An earthquake in rural Australia causes a dangerous leak at WALDO, a nuclear waste storage facility. Heinrich Schmidt, an engineer badly hurt in the accident, knows that the leak will ... See full summary »
With the help of government-issued pamphlets, an elderly British couple build a shelter and prepare for an impending nuclear attack, unaware that times and the nature of war have changed ... See full summary »
Feature film examining the existence of films in which people are murdered on camera and the culture surrounding them. Through interviews with former FBI Profilers, Cultural Academics, and ... See full summary »
Paul von Stoetzel
Larry C. Brubaker,
The world after the nuclear apocalypse. Pale light lits the scenery of total destruction. The surviving humans vegetate in wet cellars under the nuclear winter. But somehow human spirit ... See full summary »
A compilation of 1960's films about what to do in case of a Nuclear attack and the effects of radiation, also footage of troop tests of the exposure to an atomic bomb. Written by
Michael Edwards <firstname.lastname@example.org>
Approximately three quarters of the documentary is comprised of "public domain" material from government productions. The other quarter was comprised of newsreels and commercial stock footage. See more »
Civil defense film:
Be sure to include tranquilizers to ease the strain and monotony of life in a fallout shelter. A bottle of 100 should be sufficient for a family of four. Tranquilizers are not a narcotic, and are not habit-forming.
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We've all seen the footage of Hiroshima getting nuked. We've all seen footage of other nuclear blasts. We've probably even seen some of the propaganda films from the '50s about what to do in the event of a nuclear blast. "The Atomic Cafe" ties them all together masterfully. It starts with Hiroshima, and goes on to show Julius and Ethel Rosenberg, the Bikini Atoll, a meeting between Nixon and a Soviet leader, and other such stuff.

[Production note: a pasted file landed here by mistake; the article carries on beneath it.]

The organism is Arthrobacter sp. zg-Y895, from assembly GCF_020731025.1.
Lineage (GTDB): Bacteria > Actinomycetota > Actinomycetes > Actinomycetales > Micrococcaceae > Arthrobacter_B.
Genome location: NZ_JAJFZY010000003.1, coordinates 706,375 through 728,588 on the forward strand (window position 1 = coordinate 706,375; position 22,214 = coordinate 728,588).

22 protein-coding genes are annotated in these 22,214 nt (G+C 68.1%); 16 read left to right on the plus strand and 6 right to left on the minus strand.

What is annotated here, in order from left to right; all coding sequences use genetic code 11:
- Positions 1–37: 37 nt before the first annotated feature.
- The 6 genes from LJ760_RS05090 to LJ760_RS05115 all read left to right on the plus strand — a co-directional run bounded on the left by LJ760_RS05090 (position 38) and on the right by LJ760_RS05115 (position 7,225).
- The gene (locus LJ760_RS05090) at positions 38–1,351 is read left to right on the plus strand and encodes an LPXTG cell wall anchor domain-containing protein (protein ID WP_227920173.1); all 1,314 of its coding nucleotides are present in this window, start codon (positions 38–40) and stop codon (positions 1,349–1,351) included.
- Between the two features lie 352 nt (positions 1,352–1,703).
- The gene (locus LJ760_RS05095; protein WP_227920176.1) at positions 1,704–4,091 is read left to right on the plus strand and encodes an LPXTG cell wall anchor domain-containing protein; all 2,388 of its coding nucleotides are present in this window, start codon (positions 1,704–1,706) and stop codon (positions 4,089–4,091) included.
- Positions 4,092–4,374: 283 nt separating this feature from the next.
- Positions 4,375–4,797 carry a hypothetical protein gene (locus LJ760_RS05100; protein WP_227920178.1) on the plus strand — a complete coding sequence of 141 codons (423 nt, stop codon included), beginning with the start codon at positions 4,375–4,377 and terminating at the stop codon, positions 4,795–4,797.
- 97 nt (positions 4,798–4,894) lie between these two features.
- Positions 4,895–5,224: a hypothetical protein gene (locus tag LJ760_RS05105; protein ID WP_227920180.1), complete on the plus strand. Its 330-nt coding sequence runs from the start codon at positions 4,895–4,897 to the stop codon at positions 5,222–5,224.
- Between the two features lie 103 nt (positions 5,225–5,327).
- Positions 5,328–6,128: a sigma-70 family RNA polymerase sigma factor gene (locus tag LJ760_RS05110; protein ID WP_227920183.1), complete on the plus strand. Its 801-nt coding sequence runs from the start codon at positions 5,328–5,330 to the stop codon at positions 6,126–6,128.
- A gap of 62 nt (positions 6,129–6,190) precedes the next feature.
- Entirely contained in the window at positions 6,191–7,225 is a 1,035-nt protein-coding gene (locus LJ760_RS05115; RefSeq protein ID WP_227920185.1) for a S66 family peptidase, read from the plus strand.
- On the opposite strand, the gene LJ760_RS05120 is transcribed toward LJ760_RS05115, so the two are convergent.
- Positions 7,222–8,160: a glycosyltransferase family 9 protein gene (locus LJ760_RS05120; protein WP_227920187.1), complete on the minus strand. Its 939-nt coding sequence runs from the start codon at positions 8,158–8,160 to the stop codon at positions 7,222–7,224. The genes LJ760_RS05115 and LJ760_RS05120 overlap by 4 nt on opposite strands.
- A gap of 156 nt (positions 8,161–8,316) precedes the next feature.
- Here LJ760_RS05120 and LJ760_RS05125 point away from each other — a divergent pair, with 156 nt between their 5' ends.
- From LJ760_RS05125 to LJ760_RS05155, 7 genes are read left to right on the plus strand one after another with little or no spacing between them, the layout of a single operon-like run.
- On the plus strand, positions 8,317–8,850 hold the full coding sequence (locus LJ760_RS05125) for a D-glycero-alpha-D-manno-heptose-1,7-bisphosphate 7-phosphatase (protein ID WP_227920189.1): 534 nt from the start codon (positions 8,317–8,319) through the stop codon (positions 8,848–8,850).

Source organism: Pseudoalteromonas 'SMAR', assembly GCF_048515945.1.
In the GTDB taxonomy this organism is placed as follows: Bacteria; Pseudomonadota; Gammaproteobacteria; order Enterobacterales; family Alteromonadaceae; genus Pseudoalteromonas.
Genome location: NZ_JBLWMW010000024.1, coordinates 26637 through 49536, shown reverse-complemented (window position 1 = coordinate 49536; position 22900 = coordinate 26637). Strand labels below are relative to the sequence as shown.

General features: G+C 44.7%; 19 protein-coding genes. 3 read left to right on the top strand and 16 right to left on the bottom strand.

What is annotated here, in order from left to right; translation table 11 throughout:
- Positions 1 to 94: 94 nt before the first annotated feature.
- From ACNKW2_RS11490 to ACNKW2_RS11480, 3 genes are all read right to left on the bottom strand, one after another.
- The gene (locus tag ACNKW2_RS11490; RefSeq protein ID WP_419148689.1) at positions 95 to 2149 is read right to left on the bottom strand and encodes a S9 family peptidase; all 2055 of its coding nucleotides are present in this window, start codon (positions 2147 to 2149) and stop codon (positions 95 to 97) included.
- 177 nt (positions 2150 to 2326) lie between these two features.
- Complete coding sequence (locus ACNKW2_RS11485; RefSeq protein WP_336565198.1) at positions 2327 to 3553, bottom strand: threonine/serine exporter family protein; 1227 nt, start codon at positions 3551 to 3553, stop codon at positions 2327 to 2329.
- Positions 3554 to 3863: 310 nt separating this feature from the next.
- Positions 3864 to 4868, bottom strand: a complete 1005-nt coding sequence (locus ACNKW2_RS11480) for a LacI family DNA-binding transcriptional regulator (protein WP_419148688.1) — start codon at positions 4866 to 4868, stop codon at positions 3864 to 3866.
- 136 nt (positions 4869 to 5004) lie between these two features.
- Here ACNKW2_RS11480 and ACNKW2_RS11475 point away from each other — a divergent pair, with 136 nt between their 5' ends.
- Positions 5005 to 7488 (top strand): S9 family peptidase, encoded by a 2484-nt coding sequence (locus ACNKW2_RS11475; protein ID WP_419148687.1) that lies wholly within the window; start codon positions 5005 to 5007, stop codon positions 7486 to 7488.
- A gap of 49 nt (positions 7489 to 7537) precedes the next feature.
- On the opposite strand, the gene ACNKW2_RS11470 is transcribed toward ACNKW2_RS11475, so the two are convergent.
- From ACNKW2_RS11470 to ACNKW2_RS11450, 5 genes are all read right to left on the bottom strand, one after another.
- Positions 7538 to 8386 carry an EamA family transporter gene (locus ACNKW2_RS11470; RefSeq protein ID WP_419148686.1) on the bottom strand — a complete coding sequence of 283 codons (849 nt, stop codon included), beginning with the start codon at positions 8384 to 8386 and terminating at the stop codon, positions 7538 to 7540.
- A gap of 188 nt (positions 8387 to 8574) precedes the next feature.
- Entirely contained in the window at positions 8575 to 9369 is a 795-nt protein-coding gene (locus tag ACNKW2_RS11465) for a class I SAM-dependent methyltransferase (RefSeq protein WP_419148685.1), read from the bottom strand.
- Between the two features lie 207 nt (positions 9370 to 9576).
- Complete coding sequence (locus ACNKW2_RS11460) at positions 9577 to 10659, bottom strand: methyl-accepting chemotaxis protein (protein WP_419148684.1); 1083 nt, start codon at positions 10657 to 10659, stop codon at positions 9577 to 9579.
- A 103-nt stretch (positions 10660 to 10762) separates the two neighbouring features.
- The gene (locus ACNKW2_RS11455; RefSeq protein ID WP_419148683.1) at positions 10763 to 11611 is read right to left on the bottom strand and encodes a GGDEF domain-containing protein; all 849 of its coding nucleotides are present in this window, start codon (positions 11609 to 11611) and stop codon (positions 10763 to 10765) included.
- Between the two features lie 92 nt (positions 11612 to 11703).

I guess that I might as well put in my two cents. Around the 40th anniversary of the Cuban Missile Crisis, I asked my Russian teacher if she remembered it. She remembered being shown a movie in school about how to help a person affected by nuclear fallout; in short, the USSR was as guilty as the USA (although we certainly put them in a hyper-defensive position). As for the Rosenbergs, I know their son Robert, and he always explains what the government did to his parents. On the 50th anniversary of his parents' execution, he noted that the "War on Terrorism" has replaced the Cold War.
The overall point is that watching this documentary, it's almost impossible to believe that people took this stuff seriously, but they did. And we still live with the Cold War's effects today.
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